Governor’s ultimatum slows bill signing
News about bill being signed into law has been slow-going this session, especially since the governor offered an ultimatum to state lawmakers, who have yet to reach an agreement on the budget.
Last week Gov. Chris Gregoire told legislators she wouldn’t sign any bills into law if Democrats and Republicans don’t figure out the state’s operating budget soon. She’s lightened up a bit since then, signing more than a dozen bills this week.
Still, more than 200 bills remain in question, according to the Washington Policy Center. Included in the list of bills waiting to be signed are at least six proposals by Southwest Washington lawmakers:
• A bill by Rep. Ann Rivers, R-La Center, to create a $5,000 fine for harming a police dog and a $10,000 fine for killing a police dog. It also would remove police dogs from vicious animal statutes.
• Legislation by Rep. Sharon Wylie, D-Vancouver, to crack down on government contract abuses, as well as streamline the contracting process to makes it easier for small businesses to participate.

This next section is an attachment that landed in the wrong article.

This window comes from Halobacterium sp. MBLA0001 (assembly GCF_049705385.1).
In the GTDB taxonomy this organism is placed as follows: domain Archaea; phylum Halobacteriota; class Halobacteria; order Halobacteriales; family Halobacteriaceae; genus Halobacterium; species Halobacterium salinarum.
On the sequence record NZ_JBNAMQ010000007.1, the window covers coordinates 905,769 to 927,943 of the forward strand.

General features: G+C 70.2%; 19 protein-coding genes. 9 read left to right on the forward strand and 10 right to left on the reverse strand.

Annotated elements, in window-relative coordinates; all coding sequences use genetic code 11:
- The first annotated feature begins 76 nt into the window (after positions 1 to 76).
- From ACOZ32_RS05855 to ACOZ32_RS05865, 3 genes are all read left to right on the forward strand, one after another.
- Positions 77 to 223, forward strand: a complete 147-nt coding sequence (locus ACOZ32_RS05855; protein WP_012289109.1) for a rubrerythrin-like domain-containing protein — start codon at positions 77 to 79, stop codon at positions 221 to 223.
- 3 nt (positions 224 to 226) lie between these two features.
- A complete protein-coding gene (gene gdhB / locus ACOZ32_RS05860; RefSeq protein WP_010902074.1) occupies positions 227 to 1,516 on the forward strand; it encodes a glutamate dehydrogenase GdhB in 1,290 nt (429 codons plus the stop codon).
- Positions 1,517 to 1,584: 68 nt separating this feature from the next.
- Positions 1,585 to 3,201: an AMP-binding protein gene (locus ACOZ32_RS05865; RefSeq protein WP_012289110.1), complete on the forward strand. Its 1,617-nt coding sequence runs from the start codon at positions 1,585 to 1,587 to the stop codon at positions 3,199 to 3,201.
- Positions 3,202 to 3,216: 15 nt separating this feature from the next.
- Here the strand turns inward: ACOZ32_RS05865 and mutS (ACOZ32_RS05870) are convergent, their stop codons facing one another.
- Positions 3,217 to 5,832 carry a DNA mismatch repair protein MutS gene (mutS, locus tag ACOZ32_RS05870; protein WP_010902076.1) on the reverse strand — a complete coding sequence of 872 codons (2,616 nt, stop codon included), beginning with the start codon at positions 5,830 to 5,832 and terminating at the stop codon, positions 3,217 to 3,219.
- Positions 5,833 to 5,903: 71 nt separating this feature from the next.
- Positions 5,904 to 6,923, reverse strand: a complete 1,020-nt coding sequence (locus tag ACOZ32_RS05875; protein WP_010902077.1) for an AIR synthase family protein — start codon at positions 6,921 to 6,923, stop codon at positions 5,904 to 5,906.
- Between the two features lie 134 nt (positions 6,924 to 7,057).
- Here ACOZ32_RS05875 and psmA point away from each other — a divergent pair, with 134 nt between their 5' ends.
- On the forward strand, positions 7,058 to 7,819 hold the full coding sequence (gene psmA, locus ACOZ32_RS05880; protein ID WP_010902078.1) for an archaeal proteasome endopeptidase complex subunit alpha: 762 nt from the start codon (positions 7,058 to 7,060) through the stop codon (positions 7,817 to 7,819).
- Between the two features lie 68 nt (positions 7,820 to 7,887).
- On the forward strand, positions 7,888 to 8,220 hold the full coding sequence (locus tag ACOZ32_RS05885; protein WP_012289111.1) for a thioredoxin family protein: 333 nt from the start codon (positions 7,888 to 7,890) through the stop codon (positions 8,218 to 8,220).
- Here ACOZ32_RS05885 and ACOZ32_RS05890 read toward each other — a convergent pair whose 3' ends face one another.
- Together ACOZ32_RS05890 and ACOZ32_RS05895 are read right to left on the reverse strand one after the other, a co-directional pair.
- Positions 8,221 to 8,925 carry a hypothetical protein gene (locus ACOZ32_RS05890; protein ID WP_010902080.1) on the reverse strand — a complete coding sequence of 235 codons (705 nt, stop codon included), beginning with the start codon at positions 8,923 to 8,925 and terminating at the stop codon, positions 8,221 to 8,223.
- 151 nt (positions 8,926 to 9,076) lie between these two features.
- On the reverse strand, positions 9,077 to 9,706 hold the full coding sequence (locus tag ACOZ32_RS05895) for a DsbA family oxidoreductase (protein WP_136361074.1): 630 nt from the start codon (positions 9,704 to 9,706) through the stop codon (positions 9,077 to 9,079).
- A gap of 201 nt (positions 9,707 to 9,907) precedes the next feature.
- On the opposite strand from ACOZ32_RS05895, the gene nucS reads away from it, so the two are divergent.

• A proposal by Sen. Craig Pridemore, D-Vancouver, to ensure clients who were mistakenly overpaid benefits by the state Department of Social and Health Services would not have to repay the money when the error is the agency’s fault.
• A bill by Sen. Don Benton, R-Vancouver, to ease penalties the Washington Interscholastic Activities Association imposes on students when a rule violation is made by an adult, such as a coach or administrator.
• Legislation by Rep. Tim Probst, D-Vancouver, to allow schools’ financial paperwork to be sent to county treasurers electronically. County treasurers are tasked with overseeing school expenses.
• A measure by Rivers to adopt the federal Uniform Interstate Depositions and Discovery Act, which makes it easier for legal parties outside Washington to obtain discovery information in a court case.
No need to worry about Pridemore’s bill allowing state transportation officials to establish tolls to pay for a new Interstate 5 bridge over the Columbia River. The governor signed that into law on March 15.